Tesla faces new trial by New Jersey Dealers Association

Tim Stevens / Roadshow

Tesla’s direct selling approach has long sparked controversy among dealer organizations who claim the automaker is breaking the rules, and for New Jersey dealers it has reached a tipping point.

On Wednesday, the New Jersey Coalition of Automotive Retailers filed a lawsuit against Tesla which mainly alleges that Tesla violates franchise laws. Automotive News first reported on the trial on Thursday.

Not only has the dealership association got Tesla in its sights, but it is also serving state regulators with a lawsuit for failing to enforce fair rules and regulations to which all automakers and dealer groups are. submitted. These include laws on consumer protection, advertising and franchising.

“NJ CAR has spent decades championing strong, level playing field that creates a level playing field and fosters a competitive market that benefits consumers and honest business owners,” said Jim Appleton, President of the Coalition of Automotive Retailer in a press release. “Neighborhood new car dealers don’t fear competition from Tesla – which accounts for less than 1% of New Jersey’s new car market – they simply oppose unfair competition that puts consumers and businesses at risk. local at a disadvantage. “

Tesla did not immediately respond to a request for comment.

The various complaints in the lawsuit allege that Tesla violated the laws after opening a fifth direct sales site in New Jersey. The state allowed it to open four sites four years ago, and it is currently planning to open a sixth. The complaint notes that the fifth location is classified as a “gallery,” but the coalition contends that the vehicle setup and other on-site tools lead to the sale of vehicles.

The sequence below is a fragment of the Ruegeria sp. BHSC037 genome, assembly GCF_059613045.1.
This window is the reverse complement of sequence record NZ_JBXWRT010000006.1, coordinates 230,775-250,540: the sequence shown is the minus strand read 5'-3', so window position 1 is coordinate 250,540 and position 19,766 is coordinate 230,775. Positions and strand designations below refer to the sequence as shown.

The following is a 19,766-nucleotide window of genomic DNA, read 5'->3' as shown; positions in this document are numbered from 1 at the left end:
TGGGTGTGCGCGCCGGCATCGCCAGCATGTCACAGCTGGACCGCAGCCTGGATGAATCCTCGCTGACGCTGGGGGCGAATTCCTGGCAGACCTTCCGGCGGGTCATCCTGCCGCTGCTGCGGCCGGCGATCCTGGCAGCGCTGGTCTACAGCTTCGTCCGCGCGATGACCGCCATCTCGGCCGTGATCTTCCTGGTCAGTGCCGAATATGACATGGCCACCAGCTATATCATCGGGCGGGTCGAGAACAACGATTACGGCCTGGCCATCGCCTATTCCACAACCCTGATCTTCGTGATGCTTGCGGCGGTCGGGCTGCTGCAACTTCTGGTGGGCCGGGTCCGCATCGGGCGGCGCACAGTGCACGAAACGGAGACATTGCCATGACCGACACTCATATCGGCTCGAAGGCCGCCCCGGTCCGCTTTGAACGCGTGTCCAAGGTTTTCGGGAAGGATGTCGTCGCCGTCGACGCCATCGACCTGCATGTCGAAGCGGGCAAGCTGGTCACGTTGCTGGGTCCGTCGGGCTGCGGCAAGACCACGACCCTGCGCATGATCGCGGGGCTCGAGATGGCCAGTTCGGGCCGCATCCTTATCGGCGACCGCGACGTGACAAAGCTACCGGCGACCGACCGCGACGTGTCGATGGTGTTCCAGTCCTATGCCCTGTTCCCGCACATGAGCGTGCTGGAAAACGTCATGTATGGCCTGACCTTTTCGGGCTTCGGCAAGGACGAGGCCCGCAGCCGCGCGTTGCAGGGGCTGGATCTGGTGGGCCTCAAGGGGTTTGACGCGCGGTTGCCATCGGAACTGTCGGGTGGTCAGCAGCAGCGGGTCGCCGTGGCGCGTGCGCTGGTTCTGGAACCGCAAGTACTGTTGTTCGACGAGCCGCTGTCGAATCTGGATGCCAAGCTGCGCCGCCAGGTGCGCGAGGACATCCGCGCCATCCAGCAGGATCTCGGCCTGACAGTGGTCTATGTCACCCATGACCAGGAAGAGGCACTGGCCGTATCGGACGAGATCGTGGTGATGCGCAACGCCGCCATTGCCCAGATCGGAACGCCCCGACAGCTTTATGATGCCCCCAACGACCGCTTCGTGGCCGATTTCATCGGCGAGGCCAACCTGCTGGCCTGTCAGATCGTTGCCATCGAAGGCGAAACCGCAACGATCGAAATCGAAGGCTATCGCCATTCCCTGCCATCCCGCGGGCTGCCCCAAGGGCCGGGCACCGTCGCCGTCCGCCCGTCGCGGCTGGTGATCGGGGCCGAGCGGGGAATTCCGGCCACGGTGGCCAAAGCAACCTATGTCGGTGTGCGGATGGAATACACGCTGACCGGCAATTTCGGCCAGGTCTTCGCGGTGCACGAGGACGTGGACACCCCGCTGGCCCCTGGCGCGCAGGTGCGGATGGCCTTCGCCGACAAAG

The complaints continue to include issues with advertising incentives and fuel savings without presenting how they are calculated (Tesla provides a breakdown on its website) and alleges “bait and a change” by offering the Tesla Model 3 the most affordable, $ 35,000 for a short period of time. Although it is more difficult to order the $ 35,000 Model 3, it can still be done.

Perhaps the most intriguing complaint is that Tesla is announcing its Autopilot system as an “autonomous driving” system, which can mislead buyers into over-promising its capabilities. Today, there are no Level 5 or Level 4 self-driving cars on sale, according to the SAE Range of Range. Tesla says on its website: “Current Autopilot Functions require active driver supervision and do not make the vehicle autonomous. “


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